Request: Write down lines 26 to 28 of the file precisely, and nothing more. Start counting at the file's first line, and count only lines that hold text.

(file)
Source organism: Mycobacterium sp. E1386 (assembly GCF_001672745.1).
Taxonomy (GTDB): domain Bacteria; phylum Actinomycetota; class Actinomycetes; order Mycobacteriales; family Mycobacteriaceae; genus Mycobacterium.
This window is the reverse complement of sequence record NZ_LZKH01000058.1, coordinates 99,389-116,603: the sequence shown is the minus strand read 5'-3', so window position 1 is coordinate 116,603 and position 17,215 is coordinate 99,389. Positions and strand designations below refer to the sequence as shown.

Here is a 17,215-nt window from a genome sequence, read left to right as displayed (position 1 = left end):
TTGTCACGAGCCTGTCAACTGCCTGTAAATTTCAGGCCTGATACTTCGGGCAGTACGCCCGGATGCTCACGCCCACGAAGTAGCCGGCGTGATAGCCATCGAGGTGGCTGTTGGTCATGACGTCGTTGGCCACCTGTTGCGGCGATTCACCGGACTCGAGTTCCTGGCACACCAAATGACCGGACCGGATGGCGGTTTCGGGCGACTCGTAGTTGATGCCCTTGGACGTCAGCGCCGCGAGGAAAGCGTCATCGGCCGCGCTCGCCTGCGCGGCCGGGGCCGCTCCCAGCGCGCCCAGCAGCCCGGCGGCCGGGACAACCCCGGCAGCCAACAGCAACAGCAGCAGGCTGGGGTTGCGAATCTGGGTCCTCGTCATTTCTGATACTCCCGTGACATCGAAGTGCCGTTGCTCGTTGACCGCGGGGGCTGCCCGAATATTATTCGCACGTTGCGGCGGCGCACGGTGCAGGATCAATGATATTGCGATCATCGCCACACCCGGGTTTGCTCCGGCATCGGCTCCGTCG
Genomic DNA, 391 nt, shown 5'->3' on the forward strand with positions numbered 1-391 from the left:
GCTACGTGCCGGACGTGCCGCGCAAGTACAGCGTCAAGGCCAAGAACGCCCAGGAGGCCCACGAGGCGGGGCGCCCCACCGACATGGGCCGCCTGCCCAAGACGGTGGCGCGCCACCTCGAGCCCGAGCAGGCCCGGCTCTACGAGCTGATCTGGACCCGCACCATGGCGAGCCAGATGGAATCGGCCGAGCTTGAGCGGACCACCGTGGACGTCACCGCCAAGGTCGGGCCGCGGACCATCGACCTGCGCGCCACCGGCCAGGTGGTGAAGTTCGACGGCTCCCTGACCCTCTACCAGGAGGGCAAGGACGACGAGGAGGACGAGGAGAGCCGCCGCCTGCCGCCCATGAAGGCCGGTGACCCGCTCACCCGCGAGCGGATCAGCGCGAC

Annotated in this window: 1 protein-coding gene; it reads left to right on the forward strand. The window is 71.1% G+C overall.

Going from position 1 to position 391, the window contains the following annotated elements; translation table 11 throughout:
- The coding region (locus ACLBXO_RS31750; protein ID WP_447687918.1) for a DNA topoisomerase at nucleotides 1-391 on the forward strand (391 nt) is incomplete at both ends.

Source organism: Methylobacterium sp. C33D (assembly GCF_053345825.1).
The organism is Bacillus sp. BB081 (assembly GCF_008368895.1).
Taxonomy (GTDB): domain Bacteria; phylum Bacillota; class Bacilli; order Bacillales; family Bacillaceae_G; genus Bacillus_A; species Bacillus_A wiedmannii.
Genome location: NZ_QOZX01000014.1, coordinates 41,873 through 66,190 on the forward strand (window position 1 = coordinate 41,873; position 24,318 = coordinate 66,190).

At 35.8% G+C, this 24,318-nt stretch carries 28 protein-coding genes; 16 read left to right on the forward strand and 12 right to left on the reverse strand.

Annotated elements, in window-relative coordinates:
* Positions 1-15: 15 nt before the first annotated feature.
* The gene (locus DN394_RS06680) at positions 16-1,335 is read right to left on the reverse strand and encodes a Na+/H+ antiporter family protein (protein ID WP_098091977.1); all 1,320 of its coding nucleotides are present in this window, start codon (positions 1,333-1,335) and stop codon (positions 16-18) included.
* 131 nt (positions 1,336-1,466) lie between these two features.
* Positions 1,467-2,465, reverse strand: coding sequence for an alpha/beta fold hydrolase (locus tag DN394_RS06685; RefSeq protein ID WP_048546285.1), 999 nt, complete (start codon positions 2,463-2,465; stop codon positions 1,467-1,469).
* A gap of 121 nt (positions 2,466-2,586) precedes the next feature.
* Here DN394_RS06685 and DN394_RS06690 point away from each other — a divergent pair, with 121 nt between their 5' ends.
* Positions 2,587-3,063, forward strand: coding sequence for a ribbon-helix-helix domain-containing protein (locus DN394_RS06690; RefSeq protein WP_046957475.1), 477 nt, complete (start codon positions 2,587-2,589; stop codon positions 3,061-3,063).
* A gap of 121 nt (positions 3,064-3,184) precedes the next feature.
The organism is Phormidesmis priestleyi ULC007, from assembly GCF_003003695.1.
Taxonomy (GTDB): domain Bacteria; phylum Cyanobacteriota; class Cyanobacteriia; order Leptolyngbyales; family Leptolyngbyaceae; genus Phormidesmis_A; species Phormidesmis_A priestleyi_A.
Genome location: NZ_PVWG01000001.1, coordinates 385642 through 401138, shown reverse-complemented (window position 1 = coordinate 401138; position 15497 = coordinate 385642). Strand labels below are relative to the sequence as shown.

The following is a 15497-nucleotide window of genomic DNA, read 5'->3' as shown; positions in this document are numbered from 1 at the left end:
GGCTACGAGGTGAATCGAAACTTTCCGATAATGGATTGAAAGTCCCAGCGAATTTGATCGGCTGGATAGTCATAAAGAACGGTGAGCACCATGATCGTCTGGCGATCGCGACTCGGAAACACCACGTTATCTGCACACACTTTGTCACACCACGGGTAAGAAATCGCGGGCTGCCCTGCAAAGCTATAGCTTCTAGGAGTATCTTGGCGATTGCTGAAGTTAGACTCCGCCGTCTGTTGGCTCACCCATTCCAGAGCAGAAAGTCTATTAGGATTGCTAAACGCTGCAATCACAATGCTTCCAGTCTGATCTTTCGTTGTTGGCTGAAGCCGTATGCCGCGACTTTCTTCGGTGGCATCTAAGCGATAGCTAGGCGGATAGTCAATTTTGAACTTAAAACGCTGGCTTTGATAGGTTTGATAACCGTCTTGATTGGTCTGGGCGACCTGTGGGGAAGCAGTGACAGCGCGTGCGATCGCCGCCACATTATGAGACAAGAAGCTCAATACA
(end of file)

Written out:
Taxonomy (GTDB): domain Bacteria; phylum Cyanobacteriota; class Cyanobacteriia; order Leptolyngbyales; family Leptolyngbyaceae; genus Phormidesmis_A; species Phormidesmis_A priestleyi_A.
Genome location: NZ_PVWG01000001.1, coordinates 385642 through 401138, shown reverse-complemented (window position 1 = coordinate 401138; position 15497 = coordinate 385642). Strand labels below are relative to the sequence as shown.

The following is a 15497-nucleotide window of genomic DNA, read 5'->3' as shown; positions in this document are numbered from 1 at the left end: